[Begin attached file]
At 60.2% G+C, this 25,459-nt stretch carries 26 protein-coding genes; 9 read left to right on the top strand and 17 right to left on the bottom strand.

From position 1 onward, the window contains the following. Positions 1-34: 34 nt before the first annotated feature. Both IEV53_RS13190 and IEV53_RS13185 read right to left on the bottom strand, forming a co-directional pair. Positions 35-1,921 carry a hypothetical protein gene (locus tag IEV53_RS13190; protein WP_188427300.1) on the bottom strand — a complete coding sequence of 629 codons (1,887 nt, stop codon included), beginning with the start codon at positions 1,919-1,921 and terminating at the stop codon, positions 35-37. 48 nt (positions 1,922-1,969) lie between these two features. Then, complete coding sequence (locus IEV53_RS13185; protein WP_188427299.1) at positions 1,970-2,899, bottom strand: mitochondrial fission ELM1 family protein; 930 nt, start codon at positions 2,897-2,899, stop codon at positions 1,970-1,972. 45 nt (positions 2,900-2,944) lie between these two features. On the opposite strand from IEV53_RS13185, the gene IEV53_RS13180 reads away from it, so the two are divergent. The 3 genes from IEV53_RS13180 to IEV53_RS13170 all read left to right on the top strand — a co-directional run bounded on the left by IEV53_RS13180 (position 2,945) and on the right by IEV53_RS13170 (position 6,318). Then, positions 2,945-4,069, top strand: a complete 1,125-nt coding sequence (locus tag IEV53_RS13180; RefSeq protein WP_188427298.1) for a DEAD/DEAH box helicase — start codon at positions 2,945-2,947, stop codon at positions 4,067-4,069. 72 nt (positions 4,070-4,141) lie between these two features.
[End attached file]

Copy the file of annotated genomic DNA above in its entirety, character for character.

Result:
At 60.2% G+C, this 25,459-nt stretch carries 26 protein-coding genes; 9 read left to right on the top strand and 17 right to left on the bottom strand.

From position 1 onward, the window contains the following. Positions 1-34: 34 nt before the first annotated feature. Both IEV53_RS13190 and IEV53_RS13185 read right to left on the bottom strand, forming a co-directional pair. Positions 35-1,921 carry a hypothetical protein gene (locus tag IEV53_RS13190; protein WP_188427300.1) on the bottom strand — a complete coding sequence of 629 codons (1,887 nt, stop codon included), beginning with the start codon at positions 1,919-1,921 and terminating at the stop codon, positions 35-37. 48 nt (positions 1,922-1,969) lie between these two features. Then, complete coding sequence (locus IEV53_RS13185; protein WP_188427299.1) at positions 1,970-2,899, bottom strand: mitochondrial fission ELM1 family protein; 930 nt, start codon at positions 2,897-2,899, stop codon at positions 1,970-1,972. 45 nt (positions 2,900-2,944) lie between these two features. On the opposite strand from IEV53_RS13185, the gene IEV53_RS13180 reads away from it, so the two are divergent. The 3 genes from IEV53_RS13180 to IEV53_RS13170 all read left to right on the top strand — a co-directional run bounded on the left by IEV53_RS13180 (position 2,945) and on the right by IEV53_RS13170 (position 6,318). Then, positions 2,945-4,069, top strand: a complete 1,125-nt coding sequence (locus tag IEV53_RS13180; RefSeq protein WP_188427298.1) for a DEAD/DEAH box helicase — start codon at positions 2,945-2,947, stop codon at positions 4,067-4,069. 72 nt (positions 4,070-4,141) lie between these two features.